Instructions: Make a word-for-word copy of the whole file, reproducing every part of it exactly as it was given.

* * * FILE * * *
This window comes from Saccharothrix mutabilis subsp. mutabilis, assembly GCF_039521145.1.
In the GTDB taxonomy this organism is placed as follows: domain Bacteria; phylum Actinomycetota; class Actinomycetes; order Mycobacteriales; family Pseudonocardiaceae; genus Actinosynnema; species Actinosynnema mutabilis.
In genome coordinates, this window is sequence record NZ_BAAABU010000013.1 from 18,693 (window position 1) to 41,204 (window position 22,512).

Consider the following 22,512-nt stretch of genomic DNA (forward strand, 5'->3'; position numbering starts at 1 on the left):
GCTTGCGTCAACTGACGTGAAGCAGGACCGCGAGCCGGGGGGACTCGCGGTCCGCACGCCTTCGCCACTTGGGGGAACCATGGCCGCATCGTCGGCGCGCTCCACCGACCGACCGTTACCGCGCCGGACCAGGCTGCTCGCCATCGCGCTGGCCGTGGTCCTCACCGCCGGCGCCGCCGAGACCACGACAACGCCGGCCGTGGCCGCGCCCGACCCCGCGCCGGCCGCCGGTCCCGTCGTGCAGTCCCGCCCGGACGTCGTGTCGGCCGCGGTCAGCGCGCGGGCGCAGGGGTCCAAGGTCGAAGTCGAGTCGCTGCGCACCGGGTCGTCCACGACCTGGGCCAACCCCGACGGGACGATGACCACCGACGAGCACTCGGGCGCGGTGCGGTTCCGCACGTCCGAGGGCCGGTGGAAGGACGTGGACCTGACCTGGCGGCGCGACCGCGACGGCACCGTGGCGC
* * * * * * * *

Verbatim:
This window comes from Saccharothrix mutabilis subsp. mutabilis, assembly GCF_039521145.1.
In the GTDB taxonomy this organism is placed as follows: domain Bacteria; phylum Actinomycetota; class Actinomycetes; order Mycobacteriales; family Pseudonocardiaceae; genus Actinosynnema; species Actinosynnema mutabilis.
In genome coordinates, this window is sequence record NZ_BAAABU010000013.1 from 18,693 (window position 1) to 41,204 (window position 22,512).

Consider the following 22,512-nt stretch of genomic DNA (forward strand, 5'->3'; position numbering starts at 1 on the left):
GCTTGCGTCAACTGACGTGAAGCAGGACCGCGAGCCGGGGGGACTCGCGGTCCGCACGCCTTCGCCACTTGGGGGAACCATGGCCGCATCGTCGGCGCGCTCCACCGACCGACCGTTACCGCGCCGGACCAGGCTGCTCGCCATCGCGCTGGCCGTGGTCCTCACCGCCGGCGCCGCCGAGACCACGACAACGCCGGCCGTGGCCGCGCCCGACCCCGCGCCGGCCGCCGGTCCCGTCGTGCAGTCCCGCCCGGACGTCGTGTCGGCCGCGGTCAGCGCGCGGGCGCAGGGGTCCAAGGTCGAAGTCGAGTCGCTGCGCACCGGGTCGTCCACGACCTGGGCCAACCCCGACGGGACGATGACCACCGACGAGCACTCGGGCGCGGTGCGGTTCCGCACGTCCGAGGGCCGGTGGAAGGACGTGGACCTGACCTGGCGGCGCGACCGCGACGGCACCGTGGCGC